Musing About Datamuse: My Internship Experience

I interned at Datamuse as a Research Software Developer from September to December 2022 (my rising junior term). I greatly enjoyed the experience — enough to nominate Datamuse for the University of Waterloo’s employer of the year awards. Below is my testimonial for the student experience at Datamuse.

A job starts with its title, and at Datamuse, I interned as a Research Software Developer. It’s a rare opportunity for undergraduates like myself (the most similar roles I’ve seen are reserved for graduate students and beyond), leading to my heightened expectations for Datamuse. Looking past the superficialities of my label, the internship quickly lived up to its name. By my first month, I had already dabbled with a greater breadth of disciplines than I had in my previous two internships combined. Usually, the candle that burns twice as bright burns half as long, but defying conventional wisdom, this pattern persisted throughout the term.

I saw Datamuse’s focus on intern growth from Day 1. Straight away, we were presented with contrasting tasks:

  1. a logic-heavy problem in an emerging field (prompt engineering) that tests one’s critical thinking and pattern-recognition skills; and
  2. a creativity-focused project using familiar tools that requires one to consider the product’s big picture.

Immediately, I was met with new disciplines and technologies, but in a situation where I could alternate between disparate tasks to avoid the mental strain of burnout. With freedom on how to learn, I chose to primarily focus on the former. With an emphasis on holistic growth, I was given ample chances to strengthen skills associated with the latter.

By the end of my internship, I had worked with disciplines beyond my current formal education (2B Computer Science): natural language processing, machine learning, and distributed systems — topics introduced in 4th-year computer science courses at the University of Waterloo. Some projects, like my AI-generated table of contents, were at a graduate level complexity, and even the simpler ones presented their own unique challenges and learning opportunities. From reading research papers and extrapolating their ideas to sort words by humour, to designing the architecture for the user-facing component of a word game, to leading projects and teaching co-interns computer science concepts, to participating in fireside chats with industry veterans, I cannot recall another 4-month period of time where I had this many opportunities to develop both professionally and academically.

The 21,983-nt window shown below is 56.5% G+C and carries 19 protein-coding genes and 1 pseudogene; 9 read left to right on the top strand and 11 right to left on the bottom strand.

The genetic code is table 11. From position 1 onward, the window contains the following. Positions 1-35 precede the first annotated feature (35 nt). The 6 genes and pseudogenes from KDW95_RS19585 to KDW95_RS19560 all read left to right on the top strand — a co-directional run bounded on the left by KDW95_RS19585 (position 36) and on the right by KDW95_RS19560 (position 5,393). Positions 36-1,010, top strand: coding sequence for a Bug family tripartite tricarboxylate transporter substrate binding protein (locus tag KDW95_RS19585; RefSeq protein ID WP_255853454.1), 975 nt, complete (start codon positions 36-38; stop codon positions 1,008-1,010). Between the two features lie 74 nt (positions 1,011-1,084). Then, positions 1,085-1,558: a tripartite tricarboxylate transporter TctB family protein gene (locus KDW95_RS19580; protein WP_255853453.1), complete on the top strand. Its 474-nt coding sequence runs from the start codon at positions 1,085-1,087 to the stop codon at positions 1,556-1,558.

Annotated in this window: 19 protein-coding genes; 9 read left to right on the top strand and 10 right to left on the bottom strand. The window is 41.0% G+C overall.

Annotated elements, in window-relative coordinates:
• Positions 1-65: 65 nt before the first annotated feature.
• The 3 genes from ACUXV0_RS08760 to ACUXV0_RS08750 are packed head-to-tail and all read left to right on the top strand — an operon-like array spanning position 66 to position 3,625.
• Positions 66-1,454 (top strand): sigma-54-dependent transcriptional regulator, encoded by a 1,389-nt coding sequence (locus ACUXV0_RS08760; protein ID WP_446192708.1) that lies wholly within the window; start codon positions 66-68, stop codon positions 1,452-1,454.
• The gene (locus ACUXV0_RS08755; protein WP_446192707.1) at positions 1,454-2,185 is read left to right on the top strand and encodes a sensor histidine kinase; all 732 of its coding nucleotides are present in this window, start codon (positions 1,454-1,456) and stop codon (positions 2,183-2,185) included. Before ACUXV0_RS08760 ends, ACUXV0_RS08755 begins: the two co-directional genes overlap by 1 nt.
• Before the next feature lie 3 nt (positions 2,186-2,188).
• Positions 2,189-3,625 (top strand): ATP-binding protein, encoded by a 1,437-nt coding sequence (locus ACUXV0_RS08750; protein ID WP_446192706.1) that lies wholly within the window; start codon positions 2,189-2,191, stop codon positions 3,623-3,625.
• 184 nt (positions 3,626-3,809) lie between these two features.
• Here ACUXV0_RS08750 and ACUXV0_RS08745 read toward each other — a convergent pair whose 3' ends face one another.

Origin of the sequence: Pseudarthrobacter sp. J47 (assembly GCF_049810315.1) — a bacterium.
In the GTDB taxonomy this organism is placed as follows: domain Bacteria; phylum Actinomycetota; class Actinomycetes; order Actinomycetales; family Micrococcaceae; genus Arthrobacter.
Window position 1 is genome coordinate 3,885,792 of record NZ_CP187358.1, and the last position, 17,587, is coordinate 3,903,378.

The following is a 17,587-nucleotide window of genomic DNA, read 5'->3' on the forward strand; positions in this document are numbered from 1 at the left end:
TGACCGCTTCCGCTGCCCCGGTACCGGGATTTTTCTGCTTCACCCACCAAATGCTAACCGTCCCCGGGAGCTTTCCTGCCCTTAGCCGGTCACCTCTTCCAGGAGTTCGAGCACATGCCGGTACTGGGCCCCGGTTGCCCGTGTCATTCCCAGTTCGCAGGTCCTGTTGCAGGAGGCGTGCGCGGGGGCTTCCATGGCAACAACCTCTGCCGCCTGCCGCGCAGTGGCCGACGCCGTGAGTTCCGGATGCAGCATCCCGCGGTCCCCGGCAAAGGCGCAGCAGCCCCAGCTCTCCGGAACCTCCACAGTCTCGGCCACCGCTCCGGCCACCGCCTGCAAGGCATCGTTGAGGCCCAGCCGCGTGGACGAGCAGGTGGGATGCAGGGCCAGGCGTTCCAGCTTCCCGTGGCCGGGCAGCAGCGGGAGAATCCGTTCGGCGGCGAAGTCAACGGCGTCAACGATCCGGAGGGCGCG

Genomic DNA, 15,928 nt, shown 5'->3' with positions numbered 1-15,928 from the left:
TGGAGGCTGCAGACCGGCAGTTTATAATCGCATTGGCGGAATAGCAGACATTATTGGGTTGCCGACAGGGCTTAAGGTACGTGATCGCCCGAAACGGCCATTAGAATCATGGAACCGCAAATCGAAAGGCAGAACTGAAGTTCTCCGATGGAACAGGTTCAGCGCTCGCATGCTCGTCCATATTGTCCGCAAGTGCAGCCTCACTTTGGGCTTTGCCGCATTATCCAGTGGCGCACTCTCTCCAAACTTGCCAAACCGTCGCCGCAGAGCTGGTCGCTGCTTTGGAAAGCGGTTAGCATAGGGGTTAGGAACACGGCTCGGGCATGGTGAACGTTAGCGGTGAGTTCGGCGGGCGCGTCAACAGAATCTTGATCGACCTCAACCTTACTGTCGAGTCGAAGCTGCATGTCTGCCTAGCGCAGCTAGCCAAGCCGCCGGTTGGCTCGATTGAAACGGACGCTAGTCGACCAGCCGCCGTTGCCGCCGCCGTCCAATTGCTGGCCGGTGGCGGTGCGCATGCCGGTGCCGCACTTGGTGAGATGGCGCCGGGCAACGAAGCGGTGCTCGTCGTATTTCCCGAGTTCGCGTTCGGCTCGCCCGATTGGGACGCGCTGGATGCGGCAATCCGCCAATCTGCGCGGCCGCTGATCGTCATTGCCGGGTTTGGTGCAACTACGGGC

Alongside my personal fulfillment came the glamourous parts. Around the midpoint of my co-op term, we interns went on a 4-day company-paid trip to New York City. We met each other in person, dined and visited attractions together, and partook in team-building activities — memorable experiences that strengthened our relationships. From the trip, I made new friends, leaving an impact long past its initial duration.

As the ultimate benefit to the student experience, most of the code we interns wrote is non-proprietary, and with the bulk of my time spent working with code, it symbolizes much of my Datamuse experience. Stemming from an extremely rare company policy, we were encouraged to build upon our work post-Datamuse rather than confine these “experiences” within the company, embodying the one word I would use to describe the intern experience at Datamuse: freedom. The freedom to schedule my own working hours; the freedom from daily meetings and prying eyes — the trust from my boss to deliver honest and quality work; the freedom to choose how to learn and what projects to work on; and much more. All together, it achieves the best quality that an internship can offer: an environment where you get what you put in; control over success. With the seemingly endless learning opportunities and a supportive boss, Doug Beeferman, who encouraged me to step outside of my comfort zone, I had an environment where I could “learn at will”. As a self-driven individual with an interest in research, Datamuse has given me the perfect co-op term.

This is probably my best written work as of yet; I really tried on this one . I look forward to working with Datamuse in 2023.